Dipartimento di Musica e Spettacolo - CONFERENZE, Women and the Silent Screen Conference

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The Italian Tradition of 'bel canto' in Early International Cinema
Victoria Duckett

Last modified: 2010-05-28


It is well-known that the term “diva” was first employed in the theatre, referring both to stage players and to opera singers. It is also well-known that this was a term later imported and applied to the nascent cinema. Indeed, in the second half of nineteenth century, the body of the opera diva was an expressive vehicle for a complex language which traversed and included most aspects of the “culture industry.” That is, the diva’s body was polymorphic, referring at once to voice, gesture, character, stardom, economic values, national characteristic, and advertising (this list could continue). It was this body which enriched the opera and which, in its turn, went on to (differently) define the cinema. To date, few scholars have looked at the movement of the female body from opera to film. Star studies isolated a few famous examples, but have never asked if the two media were interconnected, or how it was that the lyrical theatre productively engaged with film and vice versa. In my intervention we will attempt to redress this situation.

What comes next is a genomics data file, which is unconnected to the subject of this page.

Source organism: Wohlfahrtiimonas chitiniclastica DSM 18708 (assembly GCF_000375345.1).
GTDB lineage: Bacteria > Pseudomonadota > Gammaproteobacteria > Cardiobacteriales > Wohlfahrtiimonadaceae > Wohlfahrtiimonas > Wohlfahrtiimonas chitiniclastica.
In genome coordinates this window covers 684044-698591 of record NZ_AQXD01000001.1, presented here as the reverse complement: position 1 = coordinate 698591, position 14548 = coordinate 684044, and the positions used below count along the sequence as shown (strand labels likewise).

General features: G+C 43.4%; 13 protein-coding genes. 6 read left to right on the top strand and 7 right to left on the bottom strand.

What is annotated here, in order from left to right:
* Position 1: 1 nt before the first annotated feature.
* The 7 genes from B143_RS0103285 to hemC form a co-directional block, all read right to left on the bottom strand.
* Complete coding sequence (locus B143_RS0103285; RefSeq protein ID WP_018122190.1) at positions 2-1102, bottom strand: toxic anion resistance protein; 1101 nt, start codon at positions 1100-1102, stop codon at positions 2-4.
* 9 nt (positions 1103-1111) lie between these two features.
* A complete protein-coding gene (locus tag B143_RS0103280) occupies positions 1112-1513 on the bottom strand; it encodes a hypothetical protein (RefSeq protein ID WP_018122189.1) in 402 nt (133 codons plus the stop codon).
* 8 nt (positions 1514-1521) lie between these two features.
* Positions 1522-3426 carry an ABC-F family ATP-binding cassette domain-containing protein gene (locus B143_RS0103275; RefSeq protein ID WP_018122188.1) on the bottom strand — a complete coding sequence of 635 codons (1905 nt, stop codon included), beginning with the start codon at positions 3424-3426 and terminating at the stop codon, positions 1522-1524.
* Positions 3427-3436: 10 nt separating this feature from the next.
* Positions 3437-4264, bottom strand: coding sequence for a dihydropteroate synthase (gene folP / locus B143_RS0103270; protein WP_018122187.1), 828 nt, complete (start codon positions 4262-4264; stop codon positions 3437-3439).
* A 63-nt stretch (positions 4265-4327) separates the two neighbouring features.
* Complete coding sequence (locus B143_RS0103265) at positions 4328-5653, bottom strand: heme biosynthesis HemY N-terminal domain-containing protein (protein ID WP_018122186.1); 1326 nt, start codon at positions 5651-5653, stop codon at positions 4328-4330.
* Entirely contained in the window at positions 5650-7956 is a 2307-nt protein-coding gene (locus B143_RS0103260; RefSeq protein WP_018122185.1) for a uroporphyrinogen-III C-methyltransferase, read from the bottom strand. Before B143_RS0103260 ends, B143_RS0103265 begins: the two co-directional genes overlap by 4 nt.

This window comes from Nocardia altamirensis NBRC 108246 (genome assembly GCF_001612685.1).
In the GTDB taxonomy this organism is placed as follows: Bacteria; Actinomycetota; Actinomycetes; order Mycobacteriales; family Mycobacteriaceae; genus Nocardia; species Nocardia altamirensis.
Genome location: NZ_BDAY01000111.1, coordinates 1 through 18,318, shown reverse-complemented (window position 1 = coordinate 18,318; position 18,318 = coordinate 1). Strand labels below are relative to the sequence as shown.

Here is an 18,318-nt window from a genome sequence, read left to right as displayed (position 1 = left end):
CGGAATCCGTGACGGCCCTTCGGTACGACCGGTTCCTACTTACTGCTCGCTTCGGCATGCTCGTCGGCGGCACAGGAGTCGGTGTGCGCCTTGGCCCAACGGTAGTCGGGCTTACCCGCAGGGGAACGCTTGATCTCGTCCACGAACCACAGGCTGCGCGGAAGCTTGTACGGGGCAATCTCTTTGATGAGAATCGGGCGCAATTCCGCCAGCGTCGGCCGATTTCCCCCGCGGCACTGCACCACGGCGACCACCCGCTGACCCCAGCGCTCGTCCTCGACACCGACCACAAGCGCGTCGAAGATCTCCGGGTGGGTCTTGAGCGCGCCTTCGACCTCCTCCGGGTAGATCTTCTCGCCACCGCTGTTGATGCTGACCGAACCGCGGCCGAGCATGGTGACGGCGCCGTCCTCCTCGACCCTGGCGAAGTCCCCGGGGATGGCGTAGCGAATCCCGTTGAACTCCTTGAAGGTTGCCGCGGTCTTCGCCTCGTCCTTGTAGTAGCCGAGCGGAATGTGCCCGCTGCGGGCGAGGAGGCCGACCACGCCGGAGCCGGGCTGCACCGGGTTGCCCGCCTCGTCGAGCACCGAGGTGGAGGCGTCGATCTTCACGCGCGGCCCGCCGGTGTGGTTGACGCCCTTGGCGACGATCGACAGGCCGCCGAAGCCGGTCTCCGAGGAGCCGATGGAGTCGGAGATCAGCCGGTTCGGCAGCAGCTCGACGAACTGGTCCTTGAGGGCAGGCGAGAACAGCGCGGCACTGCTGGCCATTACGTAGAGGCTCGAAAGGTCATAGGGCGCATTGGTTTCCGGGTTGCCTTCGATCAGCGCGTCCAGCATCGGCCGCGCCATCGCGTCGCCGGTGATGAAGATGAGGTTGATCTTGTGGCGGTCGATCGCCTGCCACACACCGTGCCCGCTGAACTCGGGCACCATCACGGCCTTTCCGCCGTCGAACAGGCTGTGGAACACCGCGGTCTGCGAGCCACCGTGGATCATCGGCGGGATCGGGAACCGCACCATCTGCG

I will begin by assuming that it is the feminine body – as a polysemic construct -  which is the better way to explore the connections between opera and film. We will also begin with the understanding that opera and early cinema are both discursive art forms that share a complex and articulated way of communicating. In other words, they are both “metamedia” that gather the heritage of former cultural forms. Lyric opera knows its best development at the end of nineteenth century and brings together all the performative arts. Cinema, in its turn, tries to recollect all the new “mediated” technologies (photography, recorded sound). It is the female body, moving from one re-collection to another, which highlights significant overlap. The opera diva was not, therefore, just a familiar name used to sell film, but a complex body of meaning newly relevant to the motion pictures in the early twentieth century.

 “The Italian Tradition of bel canto in Early International cinema” will instead explore the circulation of Italian opera into other national cinema’s.  Paying particular attention to early French cinema (used as a case study), I will explore how it was that the diva referenced Italian opera whilst becoming lynchpin for a new process of mediated recollection. 


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